The Blessing of an ADHD Analysis
My days have changed drastically. The struggle between chaos and control that shaped my life has finally subsided. We have found a peaceful compromise.
Like others diagnosed with ADHD later in life, I struggled with a myriad of situations and skills before I fully understood my brain – and how to work with it, not against it. Without knowing this, I had to blame myself for my deficiencies as my dopamine-poor brain desperately reached out to relieve its hunger.
These deficits weaken. They create a lot of fear and can make it impossible to complete a task in a timely manner.
My complicated relationship with time
Consider this innocuous statement: “The quiz starts at 2pm”
To a neurotypical college student, that statement means that you’d better clarify your schedule for the assignment by 2:00 p.m. In the meantime, you can continue your day as usual.
But the ADHD student will find it impossible to focus on anything other than the quiz all day. It will be the only event of the day that everything else will revolve around. Anything that happens before 2:00 p.m. will be done on autopilot as all of the attention is focused on the upcoming quiz.
[Free Time Assessment Chart for Adults with ADHD]
Until recently, I didn’t understand why watching a 30 minute lecture was a 2 hour task for me. Why couldn’t I watch the lecture and take notes at the same time like my colleagues? I didn’t understand why I started reading a textbook chapter just to remind myself that I had to wash my bowl with oatmeal, and while I was rinsing the bowl, I noticed a stain on the counter that made me do the cleaning whole kitchen, which leaves me with the chips on the counter that would remind me to fill my water and ice bucket and where did I leave my phone?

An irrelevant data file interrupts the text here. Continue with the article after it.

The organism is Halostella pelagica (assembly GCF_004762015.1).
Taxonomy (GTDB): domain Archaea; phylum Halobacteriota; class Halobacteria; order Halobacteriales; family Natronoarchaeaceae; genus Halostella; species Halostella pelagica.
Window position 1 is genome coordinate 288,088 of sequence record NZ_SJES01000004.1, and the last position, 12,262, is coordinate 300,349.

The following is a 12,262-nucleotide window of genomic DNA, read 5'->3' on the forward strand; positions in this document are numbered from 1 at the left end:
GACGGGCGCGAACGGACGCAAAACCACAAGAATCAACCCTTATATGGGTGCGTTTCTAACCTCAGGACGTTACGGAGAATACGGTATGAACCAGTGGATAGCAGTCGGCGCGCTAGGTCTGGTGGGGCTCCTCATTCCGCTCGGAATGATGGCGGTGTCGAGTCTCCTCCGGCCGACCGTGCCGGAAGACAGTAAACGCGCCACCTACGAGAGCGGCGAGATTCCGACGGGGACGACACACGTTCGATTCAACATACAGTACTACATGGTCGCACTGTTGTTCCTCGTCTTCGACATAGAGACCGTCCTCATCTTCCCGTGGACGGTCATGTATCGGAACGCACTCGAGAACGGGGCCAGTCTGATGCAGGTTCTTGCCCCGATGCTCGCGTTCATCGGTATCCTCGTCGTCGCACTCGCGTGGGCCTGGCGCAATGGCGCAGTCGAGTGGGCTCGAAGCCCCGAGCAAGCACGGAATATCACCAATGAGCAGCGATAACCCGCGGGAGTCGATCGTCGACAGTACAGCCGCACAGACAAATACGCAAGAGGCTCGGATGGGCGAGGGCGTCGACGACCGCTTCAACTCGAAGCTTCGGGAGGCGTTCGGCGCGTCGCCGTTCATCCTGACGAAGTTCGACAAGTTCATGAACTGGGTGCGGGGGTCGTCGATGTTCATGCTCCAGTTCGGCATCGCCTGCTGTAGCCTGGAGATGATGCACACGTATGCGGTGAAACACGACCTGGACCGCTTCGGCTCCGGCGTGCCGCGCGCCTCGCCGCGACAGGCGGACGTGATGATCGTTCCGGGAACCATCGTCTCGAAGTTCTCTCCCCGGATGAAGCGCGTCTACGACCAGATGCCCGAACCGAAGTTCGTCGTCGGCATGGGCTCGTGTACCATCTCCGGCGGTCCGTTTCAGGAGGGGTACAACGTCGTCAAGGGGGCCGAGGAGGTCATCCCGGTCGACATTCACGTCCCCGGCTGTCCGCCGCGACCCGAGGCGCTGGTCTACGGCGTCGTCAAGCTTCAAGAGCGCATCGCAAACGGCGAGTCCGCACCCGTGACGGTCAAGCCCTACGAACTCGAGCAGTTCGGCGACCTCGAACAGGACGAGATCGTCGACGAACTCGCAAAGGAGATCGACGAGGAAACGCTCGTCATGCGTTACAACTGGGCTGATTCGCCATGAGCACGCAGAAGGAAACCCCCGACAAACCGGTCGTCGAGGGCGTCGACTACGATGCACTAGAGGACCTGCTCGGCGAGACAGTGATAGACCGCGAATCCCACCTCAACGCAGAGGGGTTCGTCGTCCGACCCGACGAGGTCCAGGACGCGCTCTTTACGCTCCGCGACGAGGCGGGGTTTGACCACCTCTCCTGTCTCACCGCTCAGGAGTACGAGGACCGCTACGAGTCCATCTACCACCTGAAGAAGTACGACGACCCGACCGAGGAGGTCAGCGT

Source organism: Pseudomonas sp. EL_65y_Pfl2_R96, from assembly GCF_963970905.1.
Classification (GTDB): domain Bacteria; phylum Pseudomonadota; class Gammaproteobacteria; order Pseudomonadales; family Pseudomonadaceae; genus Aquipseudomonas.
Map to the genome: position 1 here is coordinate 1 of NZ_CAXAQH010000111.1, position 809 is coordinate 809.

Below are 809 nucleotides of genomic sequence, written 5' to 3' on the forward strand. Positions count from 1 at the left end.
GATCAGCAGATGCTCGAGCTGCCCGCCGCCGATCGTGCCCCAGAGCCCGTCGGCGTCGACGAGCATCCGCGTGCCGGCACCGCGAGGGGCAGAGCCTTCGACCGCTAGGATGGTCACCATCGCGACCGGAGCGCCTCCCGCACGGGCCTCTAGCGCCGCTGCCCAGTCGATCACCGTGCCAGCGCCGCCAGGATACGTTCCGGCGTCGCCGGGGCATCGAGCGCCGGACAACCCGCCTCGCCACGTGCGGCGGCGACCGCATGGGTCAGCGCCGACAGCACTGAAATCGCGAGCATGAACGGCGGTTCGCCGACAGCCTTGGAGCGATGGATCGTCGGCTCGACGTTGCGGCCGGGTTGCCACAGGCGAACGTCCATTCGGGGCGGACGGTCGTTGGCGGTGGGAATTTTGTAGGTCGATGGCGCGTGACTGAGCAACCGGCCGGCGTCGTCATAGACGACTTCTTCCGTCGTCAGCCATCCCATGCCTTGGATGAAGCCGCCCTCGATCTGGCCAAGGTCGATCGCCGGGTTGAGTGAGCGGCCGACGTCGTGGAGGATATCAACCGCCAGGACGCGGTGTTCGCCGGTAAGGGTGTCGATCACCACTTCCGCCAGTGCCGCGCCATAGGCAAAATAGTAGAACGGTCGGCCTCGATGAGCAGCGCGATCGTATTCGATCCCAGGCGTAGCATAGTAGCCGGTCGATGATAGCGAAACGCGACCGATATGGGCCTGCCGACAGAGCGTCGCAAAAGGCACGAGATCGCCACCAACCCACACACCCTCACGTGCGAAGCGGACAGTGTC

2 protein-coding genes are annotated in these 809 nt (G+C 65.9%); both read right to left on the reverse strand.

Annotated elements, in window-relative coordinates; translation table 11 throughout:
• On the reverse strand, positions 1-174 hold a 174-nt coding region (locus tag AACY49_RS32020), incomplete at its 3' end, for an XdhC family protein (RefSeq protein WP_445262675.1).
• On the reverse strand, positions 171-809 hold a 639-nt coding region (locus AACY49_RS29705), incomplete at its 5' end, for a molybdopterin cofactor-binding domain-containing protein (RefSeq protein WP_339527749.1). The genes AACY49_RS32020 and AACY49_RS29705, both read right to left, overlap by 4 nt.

Oh no, my quiz is ending soon and I still have a long way to go. I am so disappointed in myself. Why didn’t I just do what I had to do?
I hope the mess in the previous paragraph illustrates only part of what someone with ADHD is experiencing. That’s how I spent my time every day. Now that I know about ADHD, I can find healthy ways to manage and spend my time.
How I took back control
As I type each sentence of this blog post thinking about what I want to illustrate the most, I realize that I haven’t stopped looking at my phone, getting a snack, or starting another task. I haven’t even zoned out yet. A low battery warning flashes on my screen, but I don’t want to get my charger because I’m so busy writing.
[Read: 12 Ways to Maintain Focus All Day Long]
This is a mindset and skill I’ve long wanted – and one that has been denied me all along by a chemical imbalance. Now my ideas can flourish the way they should. I can dream, initiate, work on my goals and achieve them.
It is 8:26 pm. Today I worked one shift in the emergency room, worked out in the gym, bought groceries, ate three meals, tutored and learned something. This productivity would not have been possible before my diagnosis. It was during those times that I fantasized about all of the tasks I wanted to do in a day until inattention, distractions, and chronic fatigue destroyed my ability to focus on one.
The strange thing about the ability to pay attention is its mask of simplicity. Watching out is anything but easy. It depends on a world of complexity. Eye contact, planning, relationships, self-reflection, and many other aspects that enrich life require you to be in the moment – which you cannot do without your full attention.